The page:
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Brass lab research


Understanding host-viral interactions through functional genomics

Viruses exploit host factors to replicate. However, each of these interactions also represents a viral weakness that may be targeted to combat infection. Functional genomics represents a powerful methodology for uncovering such viral dependency factors. By combining the human genome sequencing project and the technology of RNAi, we can specifically deplete each human gene product, and subsequently test if loss of that factor impacts viral replication. Combined with proteomics, as well as conventional molecular genetic and biochemical approaches, functional genomics promises to greatly increase our knowledge of host-viral interactions, and further our goal of alleviating human suffering by defeating these pathogens.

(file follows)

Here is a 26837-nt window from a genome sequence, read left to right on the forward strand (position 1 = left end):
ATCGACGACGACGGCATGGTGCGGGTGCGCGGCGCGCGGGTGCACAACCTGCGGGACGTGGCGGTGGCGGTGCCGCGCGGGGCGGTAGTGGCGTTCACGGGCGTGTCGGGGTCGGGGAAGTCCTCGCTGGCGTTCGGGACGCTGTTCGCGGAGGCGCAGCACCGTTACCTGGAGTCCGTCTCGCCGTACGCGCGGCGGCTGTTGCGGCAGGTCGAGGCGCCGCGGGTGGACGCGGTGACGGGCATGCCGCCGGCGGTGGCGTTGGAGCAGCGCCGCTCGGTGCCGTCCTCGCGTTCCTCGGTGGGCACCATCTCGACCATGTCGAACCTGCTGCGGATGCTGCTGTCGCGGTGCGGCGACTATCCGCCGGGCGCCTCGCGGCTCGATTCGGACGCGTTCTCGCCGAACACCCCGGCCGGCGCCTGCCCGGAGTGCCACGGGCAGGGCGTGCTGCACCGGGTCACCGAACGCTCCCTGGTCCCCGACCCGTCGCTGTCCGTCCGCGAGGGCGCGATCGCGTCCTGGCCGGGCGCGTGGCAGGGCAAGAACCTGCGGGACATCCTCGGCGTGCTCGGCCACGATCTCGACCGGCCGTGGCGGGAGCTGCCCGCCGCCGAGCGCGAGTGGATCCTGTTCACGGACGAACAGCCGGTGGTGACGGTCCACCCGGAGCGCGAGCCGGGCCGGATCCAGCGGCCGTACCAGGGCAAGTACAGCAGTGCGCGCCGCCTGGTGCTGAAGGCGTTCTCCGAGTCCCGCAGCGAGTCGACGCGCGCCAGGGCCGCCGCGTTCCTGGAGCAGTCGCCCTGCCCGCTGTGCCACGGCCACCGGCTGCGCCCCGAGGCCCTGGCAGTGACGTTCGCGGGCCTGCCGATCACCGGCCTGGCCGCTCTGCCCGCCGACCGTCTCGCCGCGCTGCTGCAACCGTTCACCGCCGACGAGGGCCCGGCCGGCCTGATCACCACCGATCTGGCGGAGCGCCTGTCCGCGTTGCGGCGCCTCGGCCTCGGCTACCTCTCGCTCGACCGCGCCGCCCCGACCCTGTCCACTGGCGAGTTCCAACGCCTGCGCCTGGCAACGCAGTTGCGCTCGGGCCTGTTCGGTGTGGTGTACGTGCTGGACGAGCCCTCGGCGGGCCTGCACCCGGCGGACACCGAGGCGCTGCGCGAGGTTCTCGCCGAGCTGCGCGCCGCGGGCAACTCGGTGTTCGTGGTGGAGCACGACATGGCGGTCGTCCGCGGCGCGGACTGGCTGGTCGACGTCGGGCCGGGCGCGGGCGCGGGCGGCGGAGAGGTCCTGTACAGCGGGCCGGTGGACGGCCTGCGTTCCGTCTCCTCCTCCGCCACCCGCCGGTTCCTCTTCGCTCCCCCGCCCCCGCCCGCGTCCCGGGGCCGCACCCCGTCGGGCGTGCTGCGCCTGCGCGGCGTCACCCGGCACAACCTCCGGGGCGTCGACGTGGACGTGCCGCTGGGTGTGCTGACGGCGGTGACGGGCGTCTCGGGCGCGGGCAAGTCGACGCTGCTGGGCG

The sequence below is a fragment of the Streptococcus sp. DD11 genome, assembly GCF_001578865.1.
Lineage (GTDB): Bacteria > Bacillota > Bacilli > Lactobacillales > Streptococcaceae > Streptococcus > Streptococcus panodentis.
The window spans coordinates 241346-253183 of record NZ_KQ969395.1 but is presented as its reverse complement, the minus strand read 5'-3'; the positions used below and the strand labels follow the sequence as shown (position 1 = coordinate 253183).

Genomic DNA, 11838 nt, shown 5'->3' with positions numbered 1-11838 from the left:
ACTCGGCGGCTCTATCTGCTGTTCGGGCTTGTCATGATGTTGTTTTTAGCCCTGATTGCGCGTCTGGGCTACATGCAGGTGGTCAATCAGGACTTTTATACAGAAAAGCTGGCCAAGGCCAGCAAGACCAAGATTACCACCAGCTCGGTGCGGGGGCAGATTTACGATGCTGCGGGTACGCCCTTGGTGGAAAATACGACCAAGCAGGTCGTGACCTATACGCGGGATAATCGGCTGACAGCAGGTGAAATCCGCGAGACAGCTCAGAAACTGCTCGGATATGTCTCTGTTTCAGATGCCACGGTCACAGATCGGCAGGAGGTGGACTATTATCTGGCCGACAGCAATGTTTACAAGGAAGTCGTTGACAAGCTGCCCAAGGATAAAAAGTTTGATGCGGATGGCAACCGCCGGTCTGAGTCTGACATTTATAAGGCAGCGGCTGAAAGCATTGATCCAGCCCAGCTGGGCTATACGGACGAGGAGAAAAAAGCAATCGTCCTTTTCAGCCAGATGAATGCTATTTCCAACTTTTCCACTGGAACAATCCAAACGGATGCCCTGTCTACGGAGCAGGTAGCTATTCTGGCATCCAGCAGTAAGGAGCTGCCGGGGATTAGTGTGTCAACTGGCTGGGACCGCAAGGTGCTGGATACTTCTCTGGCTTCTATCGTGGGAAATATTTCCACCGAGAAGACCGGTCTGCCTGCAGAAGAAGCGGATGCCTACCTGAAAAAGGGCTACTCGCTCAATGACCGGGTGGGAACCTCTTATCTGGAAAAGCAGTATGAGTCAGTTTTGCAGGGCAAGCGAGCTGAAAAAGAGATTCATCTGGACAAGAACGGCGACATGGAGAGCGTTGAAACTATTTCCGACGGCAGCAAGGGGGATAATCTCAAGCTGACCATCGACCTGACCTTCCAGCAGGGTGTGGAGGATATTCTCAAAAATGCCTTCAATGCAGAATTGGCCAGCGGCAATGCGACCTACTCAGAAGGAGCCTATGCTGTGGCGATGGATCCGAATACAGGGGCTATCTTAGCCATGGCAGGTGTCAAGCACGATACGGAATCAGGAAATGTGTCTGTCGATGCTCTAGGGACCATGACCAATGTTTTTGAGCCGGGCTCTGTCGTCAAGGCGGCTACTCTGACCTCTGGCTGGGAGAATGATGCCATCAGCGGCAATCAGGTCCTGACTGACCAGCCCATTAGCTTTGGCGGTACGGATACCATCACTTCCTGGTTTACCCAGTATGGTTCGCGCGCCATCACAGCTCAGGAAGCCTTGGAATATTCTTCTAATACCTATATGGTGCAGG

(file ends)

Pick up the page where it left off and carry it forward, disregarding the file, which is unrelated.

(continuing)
We are currently applying these strategies to studying the pathogenesis of human immunodeficiency virus (HIV-1), flaviviruses, hepatitis B virus (HBV), and most recently influenza A virus, revealing not only key host components which are co-opted by invading viruses, but also native host genes (e.g., the IFITM family) which confer a baseline level of resistance to influenza, as well as other devastating viruses.

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